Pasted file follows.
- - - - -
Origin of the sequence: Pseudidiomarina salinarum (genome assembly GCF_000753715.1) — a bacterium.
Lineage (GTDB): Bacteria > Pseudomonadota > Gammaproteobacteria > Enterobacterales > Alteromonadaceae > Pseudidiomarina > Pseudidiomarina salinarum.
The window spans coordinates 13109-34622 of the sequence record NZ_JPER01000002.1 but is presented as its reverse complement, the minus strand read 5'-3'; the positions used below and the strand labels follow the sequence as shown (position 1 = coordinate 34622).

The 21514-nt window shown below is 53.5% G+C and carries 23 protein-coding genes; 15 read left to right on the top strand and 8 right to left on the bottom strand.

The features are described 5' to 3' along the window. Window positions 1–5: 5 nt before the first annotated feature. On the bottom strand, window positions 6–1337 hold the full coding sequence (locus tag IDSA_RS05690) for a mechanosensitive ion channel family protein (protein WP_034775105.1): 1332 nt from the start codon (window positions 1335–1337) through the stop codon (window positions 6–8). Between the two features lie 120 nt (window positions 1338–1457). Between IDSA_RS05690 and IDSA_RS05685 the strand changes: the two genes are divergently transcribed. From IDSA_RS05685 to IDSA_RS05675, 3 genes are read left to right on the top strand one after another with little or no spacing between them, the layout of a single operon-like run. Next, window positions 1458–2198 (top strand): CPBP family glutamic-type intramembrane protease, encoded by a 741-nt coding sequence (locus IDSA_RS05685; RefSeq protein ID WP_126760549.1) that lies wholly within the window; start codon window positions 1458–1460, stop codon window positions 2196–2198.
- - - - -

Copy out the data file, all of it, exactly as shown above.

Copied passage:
Origin of the sequence: Pseudidiomarina salinarum (genome assembly GCF_000753715.1) — a bacterium.
Lineage (GTDB): Bacteria > Pseudomonadota > Gammaproteobacteria > Enterobacterales > Alteromonadaceae > Pseudidiomarina > Pseudidiomarina salinarum.
The window spans coordinates 13109-34622 of the sequence record NZ_JPER01000002.1 but is presented as its reverse complement, the minus strand read 5'-3'; the positions used below and the strand labels follow the sequence as shown (position 1 = coordinate 34622).

The 21514-nt window shown below is 53.5% G+C and carries 23 protein-coding genes; 15 read left to right on the top strand and 8 right to left on the bottom strand.

The features are described 5' to 3' along the window. Window positions 1–5: 5 nt before the first annotated feature. On the bottom strand, window positions 6–1337 hold the full coding sequence (locus tag IDSA_RS05690) for a mechanosensitive ion channel family protein (protein WP_034775105.1): 1332 nt from the start codon (window positions 1335–1337) through the stop codon (window positions 6–8). Between the two features lie 120 nt (window positions 1338–1457). Between IDSA_RS05690 and IDSA_RS05685 the strand changes: the two genes are divergently transcribed. From IDSA_RS05685 to IDSA_RS05675, 3 genes are read left to right on the top strand one after another with little or no spacing between them, the layout of a single operon-like run. Next, window positions 1458–2198 (top strand): CPBP family glutamic-type intramembrane protease, encoded by a 741-nt coding sequence (locus IDSA_RS05685; RefSeq protein ID WP_126760549.1) that lies wholly within the window; start codon window positions 1458–1460, stop codon window positions 2196–2198.